(In Part 1, we looked at major trends shaping IT organizations and how IT should fit into and enhance evolving business models.)
The central IT organization should organize itself to provide sets of ongoing and special (temporary) services organized in some specific ways.
Business strategies should drive the whole process. Business strategies (which must be clarified and validated) developed by the lines of business lead to lines of business IT strategies which, in turn, provide input to the enterprise IT strategy (defined as services).
These services represent the specific services that the lines of business (as clients) would accept, reject or modify, as appropriate, and include such activities as desk-top, laptop and PDA management, data center management, communications management, applications management and security management.
— In-source when the tasks involve requirements –> specification –> and design – and when in-house expertise is deep and available.
— Outsource implementation via complete and “transitional” outsourcing models where there is a high potential for “knowledge and process transfer” and where the transfer area is a targeted core competency.
— Outsource when the target is at the back end of the life cycle, when the prospects for knowledge transfer are low, and when the area is not – and should not become — a core competency.
— An emphasis on services.
— Consulting support for each of the service areas.
— A Program Office (PO) to manage the percentage of work that is outsourced, the account executive structure, and the central IT organization/lines of business prioritization of work; the PO is comprised of representatives from central IT organization and the divisions.
— A technology Council that links the services and management of the central IT organization to the lines of business and divisions.
— Skillsets must be re-examined: skillsets that supported mainframe-based applications, data center operations, and related activities are less valuable today — and will certainly be less so in the future — than architecture design, systems integration, distributed applications (so-called network centric applications), project management and program management skillsets.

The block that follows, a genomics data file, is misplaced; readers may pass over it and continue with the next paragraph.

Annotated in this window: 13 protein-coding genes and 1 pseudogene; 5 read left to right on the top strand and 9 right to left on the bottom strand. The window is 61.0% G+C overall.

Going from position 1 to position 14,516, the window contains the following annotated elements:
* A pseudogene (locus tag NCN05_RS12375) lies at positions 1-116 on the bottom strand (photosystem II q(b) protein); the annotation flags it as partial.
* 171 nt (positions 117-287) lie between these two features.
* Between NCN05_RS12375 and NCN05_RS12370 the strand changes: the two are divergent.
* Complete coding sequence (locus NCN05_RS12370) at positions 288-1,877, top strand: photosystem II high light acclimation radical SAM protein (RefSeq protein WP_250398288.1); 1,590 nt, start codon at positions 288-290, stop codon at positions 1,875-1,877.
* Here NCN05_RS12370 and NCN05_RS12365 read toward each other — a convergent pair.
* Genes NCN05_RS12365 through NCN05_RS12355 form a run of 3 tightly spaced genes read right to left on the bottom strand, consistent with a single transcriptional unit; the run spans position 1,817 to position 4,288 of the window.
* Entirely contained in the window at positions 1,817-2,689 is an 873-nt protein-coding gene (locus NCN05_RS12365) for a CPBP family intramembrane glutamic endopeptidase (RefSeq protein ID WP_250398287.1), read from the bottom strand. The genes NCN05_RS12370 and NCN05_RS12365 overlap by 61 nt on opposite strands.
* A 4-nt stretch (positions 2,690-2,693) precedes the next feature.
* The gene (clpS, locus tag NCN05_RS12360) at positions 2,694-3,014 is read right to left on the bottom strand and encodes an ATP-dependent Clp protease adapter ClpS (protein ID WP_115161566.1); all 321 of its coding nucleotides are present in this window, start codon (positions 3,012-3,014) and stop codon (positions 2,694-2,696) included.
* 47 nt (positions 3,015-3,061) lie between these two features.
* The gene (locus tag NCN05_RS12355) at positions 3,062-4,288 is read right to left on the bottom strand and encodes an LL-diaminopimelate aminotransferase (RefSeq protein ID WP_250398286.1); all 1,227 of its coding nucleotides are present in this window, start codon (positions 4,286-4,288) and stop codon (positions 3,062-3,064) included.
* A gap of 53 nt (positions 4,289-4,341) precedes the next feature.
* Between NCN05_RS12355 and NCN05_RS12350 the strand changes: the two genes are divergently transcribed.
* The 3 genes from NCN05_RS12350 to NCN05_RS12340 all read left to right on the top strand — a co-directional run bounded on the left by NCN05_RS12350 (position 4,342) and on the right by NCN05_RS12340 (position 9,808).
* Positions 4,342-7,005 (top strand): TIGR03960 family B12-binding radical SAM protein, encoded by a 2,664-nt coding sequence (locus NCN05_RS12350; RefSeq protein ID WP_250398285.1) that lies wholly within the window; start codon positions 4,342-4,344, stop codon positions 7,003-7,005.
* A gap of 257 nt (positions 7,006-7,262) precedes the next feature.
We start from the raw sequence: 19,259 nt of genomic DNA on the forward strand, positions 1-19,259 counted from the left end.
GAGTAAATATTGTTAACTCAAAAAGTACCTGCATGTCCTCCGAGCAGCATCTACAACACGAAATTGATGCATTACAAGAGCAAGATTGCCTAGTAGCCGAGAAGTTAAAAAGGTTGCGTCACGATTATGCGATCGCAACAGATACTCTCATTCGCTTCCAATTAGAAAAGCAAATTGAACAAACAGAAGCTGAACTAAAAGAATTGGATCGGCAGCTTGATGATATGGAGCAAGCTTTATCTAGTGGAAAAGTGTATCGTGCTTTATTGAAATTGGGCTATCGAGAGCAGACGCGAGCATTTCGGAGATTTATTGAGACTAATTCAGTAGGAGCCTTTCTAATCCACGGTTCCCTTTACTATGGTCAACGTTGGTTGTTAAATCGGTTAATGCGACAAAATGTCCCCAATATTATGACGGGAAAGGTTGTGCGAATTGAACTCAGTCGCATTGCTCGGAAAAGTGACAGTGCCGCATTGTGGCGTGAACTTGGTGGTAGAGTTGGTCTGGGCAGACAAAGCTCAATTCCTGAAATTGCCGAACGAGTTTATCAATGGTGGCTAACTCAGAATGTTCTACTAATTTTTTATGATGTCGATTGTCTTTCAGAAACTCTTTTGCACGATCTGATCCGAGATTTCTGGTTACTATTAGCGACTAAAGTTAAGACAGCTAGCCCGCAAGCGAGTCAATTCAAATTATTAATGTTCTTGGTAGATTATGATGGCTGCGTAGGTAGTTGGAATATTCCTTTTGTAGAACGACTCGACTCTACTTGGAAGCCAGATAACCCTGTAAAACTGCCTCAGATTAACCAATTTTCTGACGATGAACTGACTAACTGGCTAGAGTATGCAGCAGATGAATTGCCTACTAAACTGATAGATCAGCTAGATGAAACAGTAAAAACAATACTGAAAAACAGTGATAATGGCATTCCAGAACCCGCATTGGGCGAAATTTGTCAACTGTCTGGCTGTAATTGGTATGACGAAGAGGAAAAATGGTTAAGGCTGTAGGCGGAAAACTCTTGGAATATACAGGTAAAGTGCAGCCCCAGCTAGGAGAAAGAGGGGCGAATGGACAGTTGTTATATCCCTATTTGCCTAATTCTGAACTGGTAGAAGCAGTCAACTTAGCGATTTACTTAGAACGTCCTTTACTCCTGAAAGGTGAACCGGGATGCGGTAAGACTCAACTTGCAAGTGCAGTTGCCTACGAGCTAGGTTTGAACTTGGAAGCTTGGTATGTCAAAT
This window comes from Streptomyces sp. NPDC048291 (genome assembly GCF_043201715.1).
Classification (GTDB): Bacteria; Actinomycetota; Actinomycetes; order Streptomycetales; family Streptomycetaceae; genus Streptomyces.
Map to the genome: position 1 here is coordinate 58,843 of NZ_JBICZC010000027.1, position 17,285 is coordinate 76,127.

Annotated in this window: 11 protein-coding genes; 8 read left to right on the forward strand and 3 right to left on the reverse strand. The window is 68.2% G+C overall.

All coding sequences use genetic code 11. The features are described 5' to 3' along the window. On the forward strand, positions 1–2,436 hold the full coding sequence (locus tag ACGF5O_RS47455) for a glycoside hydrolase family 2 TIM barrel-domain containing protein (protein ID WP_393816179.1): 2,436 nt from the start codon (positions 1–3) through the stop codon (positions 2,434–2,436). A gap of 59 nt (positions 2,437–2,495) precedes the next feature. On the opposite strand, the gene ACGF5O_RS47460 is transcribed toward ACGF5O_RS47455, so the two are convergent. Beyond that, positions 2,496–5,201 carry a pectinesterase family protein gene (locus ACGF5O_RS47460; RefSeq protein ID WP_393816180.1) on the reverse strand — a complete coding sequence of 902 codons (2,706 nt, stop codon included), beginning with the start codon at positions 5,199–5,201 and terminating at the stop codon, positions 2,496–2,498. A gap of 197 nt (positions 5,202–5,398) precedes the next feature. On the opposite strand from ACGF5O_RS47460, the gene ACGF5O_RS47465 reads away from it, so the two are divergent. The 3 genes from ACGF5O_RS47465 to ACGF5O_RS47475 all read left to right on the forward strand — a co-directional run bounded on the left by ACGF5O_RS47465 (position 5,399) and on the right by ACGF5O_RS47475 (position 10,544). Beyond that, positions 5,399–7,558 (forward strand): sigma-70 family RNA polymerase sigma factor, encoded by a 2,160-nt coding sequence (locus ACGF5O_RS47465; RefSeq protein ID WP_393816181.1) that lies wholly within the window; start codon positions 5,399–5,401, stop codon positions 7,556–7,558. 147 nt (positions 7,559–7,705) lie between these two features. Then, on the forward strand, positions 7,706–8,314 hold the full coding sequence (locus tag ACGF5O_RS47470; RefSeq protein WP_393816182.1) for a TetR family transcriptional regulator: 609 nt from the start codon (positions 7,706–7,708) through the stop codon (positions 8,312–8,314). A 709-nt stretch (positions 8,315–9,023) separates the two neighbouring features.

— Incentives must be re-examined: we must revisit the reward structure to make certain that the skills, talent and activities that mean the most to the company are generously rewarded, while those of less importance are rewarded accordingly. It is essential that the “right” message be sent here: employees must believe that (a) there is a clear vision for the business/technology relationship and (b) they will be rewarded for their dedication to this relationship.
— A new breed of business/IT professionals must be fielded, professionals with an understanding of broad and specific technology trends, business trends, and how to convert the intersection into system requirements and system specifications. Such professionals will work directly with the businesses to understand how technology can be cost-effectively aligned with business strategies.
And Away We Go
There’s obviously lots to do. And it won’t all happen overnight. The reality of our profession is that they will still be brush fires to extinguish, vendor crises to manage, and financial disasters to avoid. But while all this chaos continues to swirl around us, we nevertheless need to think about how to make our business/technology organization less contentious and more efficient. A series of discussions will begin immediately to decide how to implement the kinds of changes described here. Thanks. (End of open letter.)
This generic organizational structure can be implemented – complete with embedded biases – in your organization.
Organization Effectiveness Metrics
It’s critical that you measure the effectiveness of the organizations you create. Annual surveys, interviews and other instruments should be used to determine if things are working – or not. It!&s best to have the assessments made by consultants with no vested interest in the results.
Depending on what you choose to outsource, you should also develop a set of metrics that will permit you to (a) first compare what you!&ve got now to what was the case before outsourcing and (b) if the outsourcer!&s performance is up to snuff. Of course there should also be metrics to determine if in-house professional are performing adequately, should you decide not to outsource.
Organizational structures should be volatile as they adapt to new business models, new technologies, and new corporate structures. Prepare for changes long before they need to be implemented!